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Taking the Android challenge.

Discussion in 'Alternatives to iOS and iOS Devices' started by likemyorbs, Apr 14, 2013.

  1. macrumors 68000


    So I've finally caved and ordered a LG Nexus 4 from Google. My sister and I are constantly arguing over Android VS iOS, and she's obviously the android fangirl. I've become a little bored with iOS lately and figured this would be a perfect time to give android a shot with no commitments and see which one I really like better. I'm a bit nervous to lose my beloved iOS features, and most importantly native access to my iCloud email account without the web browser. Do you guys think I will end up going back to iOS or will I stay with Android?
  2. macrumors 6502

    Android for the win!

    Both my spouse and I have android phones. The jury is still out on whether an eventual pad would be an iPad or an android pad though.

    IOS devices are nice but it has the usual apple markup. Which means work out what you need (not 'like') then see which one can do it (or do it the best).
  3. macrumors 68000


    Cost is not really the factor here as I usually buy my phones sibsidized, this is my first unsubsizided phone.
  4. daneoni, Apr 15, 2013
    Last edited: Apr 15, 2013

    macrumors G4


    Been using the Nexus 4 and Jellybean for two weeks. Typing this post from both. Both are very good devices but most certainly not perfect. You'll find most of the apps you want now and things generally work smoothly. However in my opinion iOS still has the edge (albeit slight) in general fit and finish as well as integration. Things just work a tad 'smoother' and seamless on iOS.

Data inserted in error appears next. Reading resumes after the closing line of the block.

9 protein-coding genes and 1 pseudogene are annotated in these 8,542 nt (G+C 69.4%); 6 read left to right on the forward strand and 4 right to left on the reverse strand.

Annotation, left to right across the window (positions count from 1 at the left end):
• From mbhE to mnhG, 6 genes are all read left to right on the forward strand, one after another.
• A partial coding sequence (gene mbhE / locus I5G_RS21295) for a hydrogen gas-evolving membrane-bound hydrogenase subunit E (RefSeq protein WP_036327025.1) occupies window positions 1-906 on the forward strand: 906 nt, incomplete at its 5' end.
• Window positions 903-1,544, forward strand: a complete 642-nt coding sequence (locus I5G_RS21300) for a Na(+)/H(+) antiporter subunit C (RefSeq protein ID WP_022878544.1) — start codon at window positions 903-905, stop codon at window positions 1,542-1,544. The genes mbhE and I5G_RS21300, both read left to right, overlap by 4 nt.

That said Jellybean is responsive, fast, and virtually lag-free. Android has definitely come a long way. Also Android gives you a lot of flexibility some of which iOS would benefit from by adding.

    In terms of hardware the iPhone has a better camera, screen and WiFi chip compared to the N4 and iPhone in general has a better camera of any android (or other platforms) phone fullstop. My Nexus has been having issues staying connected to my router. Hence I have to toggle on/off quite often.

    Text editing (copy/paste) on Android is hands down inferior to iOS its the one thing that makes me want to rip my hair out

    Outside of these issues I find Android to be relatively on par (or even better at times) with iOS.

    That said I've RMA'd my Nexus and will be returning to iOS because of the issues listed above. IOS still the best for my uses.

    HTC is the same price as an iPhone too but the Galaxy S4 cost more than an iPhone unsubsidised.
  5. macrumors 68030


    The usual Apple markup? Is this why a new HTC DNA costs the same as an iPhone 5? And a Motorola Razr Max HD costs the same as an iPhone 5?
  6. macrumors demi-god


    What really sold me about Android, was that I was able to drop 2 devices and combine them into one. Well, at least in theory. I hate having to carry around a tablet, but the Galaxy Note 2 combined the needs of phone and tablet. Apple doesnt have anything close to that yet. However, exchange support in Android is pretty dismal compared to iOS, and yes, I use Touchdown.
  7. macrumors 6502